The Duchess was successful on the most pertinent and substantial points of her claim in copyright. Mr Justice Warby could find no basis for the Defendant’s case on originality and with regards infringement states, “it is undeniable…that the Mail Articles reproduced a substantial part of the content of the Electronic Draft and the Letter.”  and that, “Subject to the issue of authorship, the Mail Articles reproduced the majority of the substance of the relevant intellectual creation.”

With regards the Defendant’s claim of fair dealing, Mr Justice Warby stated that it was only the reproduction of paragraph [15] that could be considered fair dealing for the purposes of reporting current events.

The only issue remaining is regarding ownership of the copyright, which is held to be “of minor significance in the overall context.” Particularly considering that this is not a commercially valuable copyright and that Jason Knauf, a member of the Kensington Palace communications team is not asserting a substantial role in co-authorship, nor claiming copyright. Mr Justice Warby’s concluding remarks provide the best insight into his views as to the prospects and extent of any future trial.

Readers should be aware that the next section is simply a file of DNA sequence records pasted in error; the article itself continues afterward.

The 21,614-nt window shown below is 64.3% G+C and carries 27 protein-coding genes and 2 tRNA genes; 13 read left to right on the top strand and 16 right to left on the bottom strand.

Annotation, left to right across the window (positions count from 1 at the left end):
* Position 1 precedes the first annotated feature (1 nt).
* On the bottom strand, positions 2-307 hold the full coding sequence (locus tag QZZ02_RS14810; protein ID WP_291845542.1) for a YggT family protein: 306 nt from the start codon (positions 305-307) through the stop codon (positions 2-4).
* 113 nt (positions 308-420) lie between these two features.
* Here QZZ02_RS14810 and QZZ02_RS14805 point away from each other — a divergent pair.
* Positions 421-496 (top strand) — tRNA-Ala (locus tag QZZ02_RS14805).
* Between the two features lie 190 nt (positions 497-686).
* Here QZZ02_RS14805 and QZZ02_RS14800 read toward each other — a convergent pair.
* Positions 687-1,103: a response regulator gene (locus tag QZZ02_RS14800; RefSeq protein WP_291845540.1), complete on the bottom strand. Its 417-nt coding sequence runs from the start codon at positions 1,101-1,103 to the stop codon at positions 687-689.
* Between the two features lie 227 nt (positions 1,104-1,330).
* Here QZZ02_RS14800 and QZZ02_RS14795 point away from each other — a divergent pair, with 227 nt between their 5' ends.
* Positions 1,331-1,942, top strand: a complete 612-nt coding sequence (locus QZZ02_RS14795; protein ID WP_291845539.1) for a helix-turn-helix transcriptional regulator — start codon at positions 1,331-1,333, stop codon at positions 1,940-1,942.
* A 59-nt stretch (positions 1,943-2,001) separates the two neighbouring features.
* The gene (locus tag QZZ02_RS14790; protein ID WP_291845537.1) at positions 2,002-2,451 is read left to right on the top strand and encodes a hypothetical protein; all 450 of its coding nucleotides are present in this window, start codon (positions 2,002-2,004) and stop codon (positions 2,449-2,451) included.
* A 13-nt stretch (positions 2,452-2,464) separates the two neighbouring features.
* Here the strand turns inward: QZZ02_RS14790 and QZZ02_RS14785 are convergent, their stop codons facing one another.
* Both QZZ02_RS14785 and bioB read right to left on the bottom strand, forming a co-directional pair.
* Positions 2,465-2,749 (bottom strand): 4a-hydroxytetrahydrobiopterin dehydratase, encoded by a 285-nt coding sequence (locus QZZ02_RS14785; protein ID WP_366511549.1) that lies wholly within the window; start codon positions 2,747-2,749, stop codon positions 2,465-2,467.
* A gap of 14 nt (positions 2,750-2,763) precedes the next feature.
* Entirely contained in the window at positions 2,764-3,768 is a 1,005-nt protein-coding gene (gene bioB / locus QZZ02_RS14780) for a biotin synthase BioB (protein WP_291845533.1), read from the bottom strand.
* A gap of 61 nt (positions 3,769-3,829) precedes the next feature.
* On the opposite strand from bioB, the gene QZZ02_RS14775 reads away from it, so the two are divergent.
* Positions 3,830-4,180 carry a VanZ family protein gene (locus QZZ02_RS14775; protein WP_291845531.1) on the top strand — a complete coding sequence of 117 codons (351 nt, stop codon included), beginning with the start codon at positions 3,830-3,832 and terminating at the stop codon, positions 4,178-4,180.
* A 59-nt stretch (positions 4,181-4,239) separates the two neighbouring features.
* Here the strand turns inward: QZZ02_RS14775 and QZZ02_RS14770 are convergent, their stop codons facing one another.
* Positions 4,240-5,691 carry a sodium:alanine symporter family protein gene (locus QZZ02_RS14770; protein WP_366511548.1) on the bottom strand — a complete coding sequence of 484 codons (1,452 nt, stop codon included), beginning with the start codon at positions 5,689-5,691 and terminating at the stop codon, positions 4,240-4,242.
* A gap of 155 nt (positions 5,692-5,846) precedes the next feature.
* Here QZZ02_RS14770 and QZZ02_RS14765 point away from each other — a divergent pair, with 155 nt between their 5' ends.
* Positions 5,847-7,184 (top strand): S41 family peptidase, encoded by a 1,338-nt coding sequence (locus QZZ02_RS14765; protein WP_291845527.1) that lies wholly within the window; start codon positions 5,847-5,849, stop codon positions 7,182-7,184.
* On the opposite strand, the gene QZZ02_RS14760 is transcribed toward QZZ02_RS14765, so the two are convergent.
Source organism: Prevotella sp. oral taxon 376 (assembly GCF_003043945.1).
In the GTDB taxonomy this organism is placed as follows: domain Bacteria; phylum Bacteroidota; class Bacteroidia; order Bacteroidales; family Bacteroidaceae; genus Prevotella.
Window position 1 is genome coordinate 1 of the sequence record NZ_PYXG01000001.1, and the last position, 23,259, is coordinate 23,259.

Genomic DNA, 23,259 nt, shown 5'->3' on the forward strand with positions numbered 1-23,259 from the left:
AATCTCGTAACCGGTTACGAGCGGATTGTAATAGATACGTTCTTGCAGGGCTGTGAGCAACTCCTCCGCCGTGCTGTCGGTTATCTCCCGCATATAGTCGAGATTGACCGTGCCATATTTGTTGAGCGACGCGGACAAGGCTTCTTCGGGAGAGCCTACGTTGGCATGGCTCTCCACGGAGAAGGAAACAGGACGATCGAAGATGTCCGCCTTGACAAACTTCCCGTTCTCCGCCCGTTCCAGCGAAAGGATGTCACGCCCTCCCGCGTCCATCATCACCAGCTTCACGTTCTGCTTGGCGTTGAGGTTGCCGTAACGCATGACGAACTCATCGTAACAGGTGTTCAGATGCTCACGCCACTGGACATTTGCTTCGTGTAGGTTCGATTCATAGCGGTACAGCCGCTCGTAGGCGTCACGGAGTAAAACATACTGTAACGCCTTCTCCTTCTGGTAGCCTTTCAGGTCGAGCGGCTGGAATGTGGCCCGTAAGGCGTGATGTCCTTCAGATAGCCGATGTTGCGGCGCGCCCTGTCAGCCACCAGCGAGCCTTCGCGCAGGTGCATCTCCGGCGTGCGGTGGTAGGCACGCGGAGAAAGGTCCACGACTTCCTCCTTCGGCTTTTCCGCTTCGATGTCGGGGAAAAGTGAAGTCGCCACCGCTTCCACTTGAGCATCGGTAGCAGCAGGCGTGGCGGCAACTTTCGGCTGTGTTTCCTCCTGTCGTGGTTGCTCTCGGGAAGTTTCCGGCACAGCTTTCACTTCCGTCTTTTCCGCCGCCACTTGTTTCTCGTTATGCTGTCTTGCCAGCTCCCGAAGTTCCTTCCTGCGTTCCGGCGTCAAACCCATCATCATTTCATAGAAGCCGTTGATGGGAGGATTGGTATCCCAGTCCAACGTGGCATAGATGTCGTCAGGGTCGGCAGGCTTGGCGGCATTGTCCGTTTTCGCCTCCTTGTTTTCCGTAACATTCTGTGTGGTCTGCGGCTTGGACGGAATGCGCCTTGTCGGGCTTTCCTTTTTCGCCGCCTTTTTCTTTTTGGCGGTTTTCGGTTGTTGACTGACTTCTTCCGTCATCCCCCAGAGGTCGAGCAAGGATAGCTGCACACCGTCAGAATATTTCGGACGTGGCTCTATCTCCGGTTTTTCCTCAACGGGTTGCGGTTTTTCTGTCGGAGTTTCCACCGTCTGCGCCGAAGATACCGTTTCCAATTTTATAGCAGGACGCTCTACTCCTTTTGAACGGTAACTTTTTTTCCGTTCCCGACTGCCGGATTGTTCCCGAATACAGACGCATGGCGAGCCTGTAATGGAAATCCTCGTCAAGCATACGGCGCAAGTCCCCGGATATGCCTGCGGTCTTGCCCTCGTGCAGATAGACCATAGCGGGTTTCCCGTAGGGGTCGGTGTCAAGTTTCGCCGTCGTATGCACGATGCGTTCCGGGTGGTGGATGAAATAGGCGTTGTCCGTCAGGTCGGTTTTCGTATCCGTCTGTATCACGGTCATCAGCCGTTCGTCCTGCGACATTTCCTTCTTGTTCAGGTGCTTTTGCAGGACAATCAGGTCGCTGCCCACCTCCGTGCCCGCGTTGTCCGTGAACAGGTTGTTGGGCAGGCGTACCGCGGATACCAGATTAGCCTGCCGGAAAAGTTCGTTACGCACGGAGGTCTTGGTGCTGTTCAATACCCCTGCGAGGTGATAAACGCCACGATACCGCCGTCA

“I am not, however, persuaded that the need to try these issues carries with it the need for a trial of all the issues, notwithstanding the conclusions I have already expressed. That would not be consistent with the overriding objective. The trial will be the trial of limited issues within the copyright infringement claim, not a trial of the whole claim. The outcome could have consequences as to the extent to which the claimant can establish infringement of her copyright, and the remedies she can recover. But these in substance and reality are matters that go only to remedies, and are capable of resolution by case management. They are not a compelling reason for a trial of other issues on liability in this part of the claim. There is no room for doubt that the defendant’s conduct involved an infringement of copyright in the Electronic Draft of which the claimant was the owner or, at worst, a co-owner.”